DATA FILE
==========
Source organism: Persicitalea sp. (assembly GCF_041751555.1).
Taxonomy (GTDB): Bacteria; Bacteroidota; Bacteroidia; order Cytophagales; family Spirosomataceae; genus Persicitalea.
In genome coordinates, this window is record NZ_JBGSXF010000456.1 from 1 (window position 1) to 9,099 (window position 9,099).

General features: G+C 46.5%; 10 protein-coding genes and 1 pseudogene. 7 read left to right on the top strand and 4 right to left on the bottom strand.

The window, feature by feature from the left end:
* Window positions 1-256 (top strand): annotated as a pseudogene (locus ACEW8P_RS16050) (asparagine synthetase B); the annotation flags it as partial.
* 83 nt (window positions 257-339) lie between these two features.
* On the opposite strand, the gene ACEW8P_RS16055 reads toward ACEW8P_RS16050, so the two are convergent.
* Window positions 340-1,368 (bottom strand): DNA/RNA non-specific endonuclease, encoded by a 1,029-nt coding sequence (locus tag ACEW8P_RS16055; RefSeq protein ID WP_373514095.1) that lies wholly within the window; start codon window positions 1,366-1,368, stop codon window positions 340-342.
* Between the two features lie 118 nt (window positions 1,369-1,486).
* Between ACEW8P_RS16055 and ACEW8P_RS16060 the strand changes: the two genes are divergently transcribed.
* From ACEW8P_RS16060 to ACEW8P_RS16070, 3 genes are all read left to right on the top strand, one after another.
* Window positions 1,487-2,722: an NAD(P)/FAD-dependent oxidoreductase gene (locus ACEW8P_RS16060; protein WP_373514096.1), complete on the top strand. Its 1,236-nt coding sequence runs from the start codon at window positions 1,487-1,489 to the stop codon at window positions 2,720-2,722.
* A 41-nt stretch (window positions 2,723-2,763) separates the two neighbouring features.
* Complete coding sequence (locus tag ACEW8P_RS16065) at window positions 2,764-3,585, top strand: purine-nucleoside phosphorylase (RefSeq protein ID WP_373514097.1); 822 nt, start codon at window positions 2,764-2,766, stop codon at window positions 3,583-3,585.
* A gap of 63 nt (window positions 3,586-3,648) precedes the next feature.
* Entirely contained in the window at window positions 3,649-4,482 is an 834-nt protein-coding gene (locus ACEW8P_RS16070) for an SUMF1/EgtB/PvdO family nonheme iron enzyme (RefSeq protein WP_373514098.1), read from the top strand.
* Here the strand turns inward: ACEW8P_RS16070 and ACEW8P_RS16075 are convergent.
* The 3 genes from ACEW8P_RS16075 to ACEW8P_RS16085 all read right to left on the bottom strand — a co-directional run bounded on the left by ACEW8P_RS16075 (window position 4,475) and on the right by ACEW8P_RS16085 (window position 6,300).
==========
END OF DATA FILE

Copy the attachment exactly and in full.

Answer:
Source organism: Persicitalea sp. (assembly GCF_041751555.1).
Taxonomy (GTDB): Bacteria; Bacteroidota; Bacteroidia; order Cytophagales; family Spirosomataceae; genus Persicitalea.
In genome coordinates, this window is record NZ_JBGSXF010000456.1 from 1 (window position 1) to 9,099 (window position 9,099).

General features: G+C 46.5%; 10 protein-coding genes and 1 pseudogene. 7 read left to right on the top strand and 4 right to left on the bottom strand.

The window, feature by feature from the left end:
* Window positions 1-256 (top strand): annotated as a pseudogene (locus ACEW8P_RS16050) (asparagine synthetase B); the annotation flags it as partial.
* 83 nt (window positions 257-339) lie between these two features.
* On the opposite strand, the gene ACEW8P_RS16055 reads toward ACEW8P_RS16050, so the two are convergent.
* Window positions 340-1,368 (bottom strand): DNA/RNA non-specific endonuclease, encoded by a 1,029-nt coding sequence (locus tag ACEW8P_RS16055; RefSeq protein ID WP_373514095.1) that lies wholly within the window; start codon window positions 1,366-1,368, stop codon window positions 340-342.
* Between the two features lie 118 nt (window positions 1,369-1,486).
* Between ACEW8P_RS16055 and ACEW8P_RS16060 the strand changes: the two genes are divergently transcribed.
* From ACEW8P_RS16060 to ACEW8P_RS16070, 3 genes are all read left to right on the top strand, one after another.
* Window positions 1,487-2,722: an NAD(P)/FAD-dependent oxidoreductase gene (locus ACEW8P_RS16060; protein WP_373514096.1), complete on the top strand. Its 1,236-nt coding sequence runs from the start codon at window positions 1,487-1,489 to the stop codon at window positions 2,720-2,722.
* A 41-nt stretch (window positions 2,723-2,763) separates the two neighbouring features.
* Complete coding sequence (locus tag ACEW8P_RS16065) at window positions 2,764-3,585, top strand: purine-nucleoside phosphorylase (RefSeq protein ID WP_373514097.1); 822 nt, start codon at window positions 2,764-2,766, stop codon at window positions 3,583-3,585.
* A gap of 63 nt (window positions 3,586-3,648) precedes the next feature.
* Entirely contained in the window at window positions 3,649-4,482 is an 834-nt protein-coding gene (locus ACEW8P_RS16070) for an SUMF1/EgtB/PvdO family nonheme iron enzyme (RefSeq protein WP_373514098.1), read from the top strand.
* Here the strand turns inward: ACEW8P_RS16070 and ACEW8P_RS16075 are convergent.
* The 3 genes from ACEW8P_RS16075 to ACEW8P_RS16085 all read right to left on the bottom strand — a co-directional run bounded on the left by ACEW8P_RS16075 (window position 4,475) and on the right by ACEW8P_RS16085 (window position 6,300).